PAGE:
A Tale of Two Stories

This morning, Will sent me two stories from the Press Democrat that are revealing. Sunday, we have A flurry of flipping. It tells a glowing story of Blue Mountain Realty:

In an unprecedented effort to buy and flip distressed properties in Sonoma County, a Vacaville company has purchased more than $15 million worth of foreclosed homes across the county in the past six months.

And then on Monday, we have Funding for affordable housing dries up:

Even as Sonoma County faces tremendous demand for government-subsidized apartments, affordable housing proponents say[1] the money to pay for new projects is drying up.

Housing groups expect to lose $1 billion a year in redevelopment funds as a result of recent cutbacks. Other state and federal funds have been reduced or eliminated.

You would think that the loss of $1 billion dollars in yearly funding would be a bigger story than some vulture capitalist spending $15 million total to flip properties. And maybe it is. But the house flipping story was twice as long as the affordable housing story. But you know how it is: poor people are so depressing. And rich people are fun.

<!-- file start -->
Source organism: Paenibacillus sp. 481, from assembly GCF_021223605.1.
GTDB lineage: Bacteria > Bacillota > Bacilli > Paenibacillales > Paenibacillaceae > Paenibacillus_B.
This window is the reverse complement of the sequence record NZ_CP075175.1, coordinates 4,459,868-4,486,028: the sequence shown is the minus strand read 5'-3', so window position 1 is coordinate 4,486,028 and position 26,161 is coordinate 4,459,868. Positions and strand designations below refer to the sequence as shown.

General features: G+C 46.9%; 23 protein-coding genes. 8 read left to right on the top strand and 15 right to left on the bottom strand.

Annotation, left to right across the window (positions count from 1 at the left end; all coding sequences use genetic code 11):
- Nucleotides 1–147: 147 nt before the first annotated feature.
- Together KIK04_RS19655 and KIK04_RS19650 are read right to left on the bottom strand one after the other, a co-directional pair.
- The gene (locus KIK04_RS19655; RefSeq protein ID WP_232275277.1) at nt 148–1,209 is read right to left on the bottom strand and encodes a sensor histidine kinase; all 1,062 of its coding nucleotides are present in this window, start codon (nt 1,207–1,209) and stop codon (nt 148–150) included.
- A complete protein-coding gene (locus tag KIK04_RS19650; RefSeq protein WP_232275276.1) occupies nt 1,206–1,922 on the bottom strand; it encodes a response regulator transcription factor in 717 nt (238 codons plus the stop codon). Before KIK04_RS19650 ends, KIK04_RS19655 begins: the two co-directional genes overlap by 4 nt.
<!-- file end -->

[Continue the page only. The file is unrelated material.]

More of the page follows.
The rich get richer. The poor get poorer. And anyone who notes this fact is engaged in class warfare.

[1] Note how the amount of money Blue Mountain Realty has spent is just a fact. You can trust a company! But money for affordable housing may or may not be drying up. Proponents say it is. But you can’t trust these do-gooders. What’s more, they don’t deserve the time it takes to research the claim.

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About Frank Moraes

Frank Moraes is a freelance writer and editor online and in print. He is educated as a scientist with a PhD in Atmospheric Physics. He has worked in climate science, remote sensing, throughout the computer industry, and as a college physics instructor. Find out more at About Frank Moraes.

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